Incorporated in 1960, Laurentian University is a mid-sized bilingual university in Greater Sudbury, Ontario. Laurentian is noted for going to great lengths to ensure success by providing a range of academic and social supports for their diverse population, ensuring students acquire a strong foundation that meets the challenges and opportunities of the 21st century.
A bit of a background
In 2017, Lucie Gelinas accepted a position with the University as Manager, Counselling & Accessibility Services. One of her main focuses in the new role was to find different ways to provide help and support to students in order for them to develop a stronger base of knowledge when it comes to coping and resiliency.
As Lucie was looking into different options for students, she attended a Centre for Innovation in Campus Mental Health Conference (CICMH) in Toronto, where she first heard Dr. Andrew Szeto speak about The Inquiring Mind Post-Secondary (TIM PS) program. This training immediately sparked her interests, as she felt topics such as the mental health continuum model and coping strategies would positively impact student mental health. Following the Conference, Lucie returned to Laurentian and presented the program to their Director of Student Life.
After this presentation, it was clear members of the University supported students taking part in this type of training. With buy-in from faculty as well as University staff, Lucie could sense this training was needed.
Time for training
Beginning in October 2018, Laurentian University started rolling out the training to interested participants from around campus. They immediately trained 4 staff members from Counselling and Accessibility Services through the Train the Trainer course, two faculty members, another University Manager, a staff member from the Student Transition and Engagement team, and a member of the Indigenous Sharing and Learning Centre. Along with these participants, Laurentian invited staff members from other institutions to come take part in the course, which resulted in 6 staff members from other institutions around Ontario travelling to Sudbury for the training.
After completing the 3-day training, TIM PS Trainers started offering the program to interested groups around campus. Departments such as the Nursing Faculty as well as Residence Life were excited to take part in the course, and have inquired about having their entire departments trained. As of August 2019, Laurentian has trained over 100 students in TIM PS and they look forward to training more this coming year.
A post-training survey conducted by The Inquiring Mind revealed the following results:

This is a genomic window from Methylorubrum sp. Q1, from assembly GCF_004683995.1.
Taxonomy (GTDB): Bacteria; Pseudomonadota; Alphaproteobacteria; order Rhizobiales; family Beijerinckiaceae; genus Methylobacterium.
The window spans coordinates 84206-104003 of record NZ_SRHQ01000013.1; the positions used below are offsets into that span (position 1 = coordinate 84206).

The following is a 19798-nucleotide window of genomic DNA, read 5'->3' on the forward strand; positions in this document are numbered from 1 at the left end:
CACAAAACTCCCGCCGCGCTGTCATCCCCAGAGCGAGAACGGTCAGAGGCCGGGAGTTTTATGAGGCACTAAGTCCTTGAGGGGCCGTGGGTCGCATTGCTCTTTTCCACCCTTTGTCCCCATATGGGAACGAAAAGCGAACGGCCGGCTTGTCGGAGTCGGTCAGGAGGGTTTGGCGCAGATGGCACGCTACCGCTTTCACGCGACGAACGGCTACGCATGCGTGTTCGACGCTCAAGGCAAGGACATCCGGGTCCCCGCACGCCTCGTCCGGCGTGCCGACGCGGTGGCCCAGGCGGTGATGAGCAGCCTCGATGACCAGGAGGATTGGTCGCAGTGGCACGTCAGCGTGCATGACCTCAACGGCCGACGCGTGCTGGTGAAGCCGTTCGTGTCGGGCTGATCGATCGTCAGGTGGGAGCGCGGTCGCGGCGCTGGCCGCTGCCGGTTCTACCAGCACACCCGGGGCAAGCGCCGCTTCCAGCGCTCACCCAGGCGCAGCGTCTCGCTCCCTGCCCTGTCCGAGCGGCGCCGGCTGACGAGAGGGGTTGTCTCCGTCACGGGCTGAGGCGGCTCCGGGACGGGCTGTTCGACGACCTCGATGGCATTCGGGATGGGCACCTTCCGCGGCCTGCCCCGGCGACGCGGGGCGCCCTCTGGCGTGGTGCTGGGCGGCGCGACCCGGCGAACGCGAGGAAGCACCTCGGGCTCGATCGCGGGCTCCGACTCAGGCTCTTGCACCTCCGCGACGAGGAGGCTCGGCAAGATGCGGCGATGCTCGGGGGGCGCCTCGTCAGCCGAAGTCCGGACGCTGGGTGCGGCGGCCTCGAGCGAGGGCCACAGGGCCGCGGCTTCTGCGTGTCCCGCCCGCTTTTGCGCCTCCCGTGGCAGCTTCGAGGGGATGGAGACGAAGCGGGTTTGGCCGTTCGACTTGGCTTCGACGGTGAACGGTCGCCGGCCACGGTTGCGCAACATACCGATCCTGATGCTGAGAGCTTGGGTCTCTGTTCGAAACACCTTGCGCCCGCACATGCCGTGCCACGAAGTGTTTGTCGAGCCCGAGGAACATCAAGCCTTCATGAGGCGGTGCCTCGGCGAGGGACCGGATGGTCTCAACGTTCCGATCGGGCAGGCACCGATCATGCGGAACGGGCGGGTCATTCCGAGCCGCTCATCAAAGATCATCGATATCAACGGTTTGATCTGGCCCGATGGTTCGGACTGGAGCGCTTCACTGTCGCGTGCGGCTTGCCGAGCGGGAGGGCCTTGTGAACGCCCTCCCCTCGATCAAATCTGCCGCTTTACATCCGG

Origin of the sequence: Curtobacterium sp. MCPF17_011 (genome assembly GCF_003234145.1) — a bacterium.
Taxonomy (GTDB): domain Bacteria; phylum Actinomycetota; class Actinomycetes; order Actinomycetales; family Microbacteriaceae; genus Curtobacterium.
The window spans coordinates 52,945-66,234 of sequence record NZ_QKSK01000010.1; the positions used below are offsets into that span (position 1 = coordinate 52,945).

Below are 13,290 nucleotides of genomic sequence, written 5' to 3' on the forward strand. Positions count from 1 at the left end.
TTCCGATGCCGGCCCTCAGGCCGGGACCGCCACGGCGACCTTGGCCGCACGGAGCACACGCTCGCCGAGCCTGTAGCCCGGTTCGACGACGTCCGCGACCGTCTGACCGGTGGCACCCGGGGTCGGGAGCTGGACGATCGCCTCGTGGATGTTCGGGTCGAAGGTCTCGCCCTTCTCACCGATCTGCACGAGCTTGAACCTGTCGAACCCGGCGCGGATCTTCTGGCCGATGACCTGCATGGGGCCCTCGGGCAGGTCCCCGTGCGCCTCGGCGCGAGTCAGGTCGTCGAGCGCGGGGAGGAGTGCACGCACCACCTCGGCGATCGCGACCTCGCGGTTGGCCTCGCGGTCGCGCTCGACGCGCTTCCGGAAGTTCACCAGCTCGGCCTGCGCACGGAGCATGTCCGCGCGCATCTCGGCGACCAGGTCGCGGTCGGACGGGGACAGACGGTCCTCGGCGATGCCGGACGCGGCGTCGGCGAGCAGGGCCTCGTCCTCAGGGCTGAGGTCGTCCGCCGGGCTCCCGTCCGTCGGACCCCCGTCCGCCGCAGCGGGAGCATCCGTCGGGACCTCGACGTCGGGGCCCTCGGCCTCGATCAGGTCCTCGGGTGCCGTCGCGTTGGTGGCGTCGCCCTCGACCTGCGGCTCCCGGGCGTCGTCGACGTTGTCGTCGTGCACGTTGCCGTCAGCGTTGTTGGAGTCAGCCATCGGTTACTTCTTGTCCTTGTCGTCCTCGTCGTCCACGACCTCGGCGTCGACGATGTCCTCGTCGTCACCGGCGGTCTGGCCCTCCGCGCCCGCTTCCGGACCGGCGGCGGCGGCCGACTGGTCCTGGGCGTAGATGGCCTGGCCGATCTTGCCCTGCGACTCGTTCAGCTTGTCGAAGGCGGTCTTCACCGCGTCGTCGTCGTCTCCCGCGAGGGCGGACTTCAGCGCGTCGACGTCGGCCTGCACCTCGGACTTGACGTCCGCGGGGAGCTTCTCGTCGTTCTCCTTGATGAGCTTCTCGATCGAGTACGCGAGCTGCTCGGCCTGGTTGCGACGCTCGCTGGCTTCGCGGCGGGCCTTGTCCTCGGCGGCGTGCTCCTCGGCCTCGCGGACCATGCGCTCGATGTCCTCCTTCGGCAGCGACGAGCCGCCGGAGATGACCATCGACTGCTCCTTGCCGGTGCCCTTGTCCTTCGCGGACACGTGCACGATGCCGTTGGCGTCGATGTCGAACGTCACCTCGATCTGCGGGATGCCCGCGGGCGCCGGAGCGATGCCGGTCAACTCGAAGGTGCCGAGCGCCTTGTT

- 93% agree the program increased their understanding and comfort with mental illness and mental health problems in a educational environment
- 100% agree they can use this information in an educational setting
- 100% agree they can use this information in other areas of their life
- 86% agree they learned new information about mental health, mental illness and resilience
Comments about the training:
“Please keep offering this wonderful program in the future! Programs like these, especially in the educational setting, can really make a difference in a student’s current and future quality of life. In addition, programs like these are how knowledge of mental health can be acquired and shared throughout the student community. A sincere thank you to all the instructors! Great job!”
- Laurentian University, TIM PS Participant
“I thought the workshop was a great learning experience for learning how to reduce stigma and not only avoid mental illness, but promote mental health. I thought it was particularly good to encourage students to seek help before they are in significant distress. I also thought providing actual strategies from the facilitators and other participants to help reduce school stress was extremely helpful, and many students would benefit from it. “
- Matthew Baker, MA Applied Psychology candidate, B.Sc. Kinesiology, Laurentian University
“I found that the workshop helped me to see my own illness in a different light since the stigma associated with it often produces a feeling of being out of touch with society. Also, it provided ways to speak about this to those who are struggling and either have no one to talk to or are too afraid or embarrassed to look for help. Additionally, it was enlightening in that it spoke about the differences between Mental Health and Mental Illness which shows that anyone is vulnerable to Mental Illness if their Mental Health is neglected.”
- Nikola Argirovski, Second year student in the Indigenous Studies Program, Laurentian University
This school year, Laurentian looks forward to opening up TIM PS training to all students, and will be promoting the program during Orientation week in order to encourage registrations. Through focus groups and workshops targeted to TIM PS participants, they hope to continue having the important conversations about mental health on campus.